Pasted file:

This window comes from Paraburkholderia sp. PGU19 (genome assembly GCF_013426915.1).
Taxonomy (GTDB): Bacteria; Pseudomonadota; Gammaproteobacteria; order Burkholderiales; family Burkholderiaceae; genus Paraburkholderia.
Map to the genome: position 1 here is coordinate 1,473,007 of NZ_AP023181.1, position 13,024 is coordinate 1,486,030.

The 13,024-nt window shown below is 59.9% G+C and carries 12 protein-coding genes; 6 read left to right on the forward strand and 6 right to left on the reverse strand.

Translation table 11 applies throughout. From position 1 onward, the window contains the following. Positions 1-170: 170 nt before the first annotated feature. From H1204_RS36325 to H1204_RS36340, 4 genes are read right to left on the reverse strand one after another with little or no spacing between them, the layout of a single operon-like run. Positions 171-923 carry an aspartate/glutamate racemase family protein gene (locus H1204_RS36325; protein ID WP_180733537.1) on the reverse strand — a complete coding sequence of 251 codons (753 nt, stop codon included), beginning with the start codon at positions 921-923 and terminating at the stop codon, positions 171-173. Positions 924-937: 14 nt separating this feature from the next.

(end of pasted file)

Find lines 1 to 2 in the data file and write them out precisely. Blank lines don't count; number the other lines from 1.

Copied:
This window comes from Paraburkholderia sp. PGU19 (genome assembly GCF_013426915.1).
Taxonomy (GTDB): Bacteria; Pseudomonadota; Gammaproteobacteria; order Burkholderiales; family Burkholderiaceae; genus Paraburkholderia.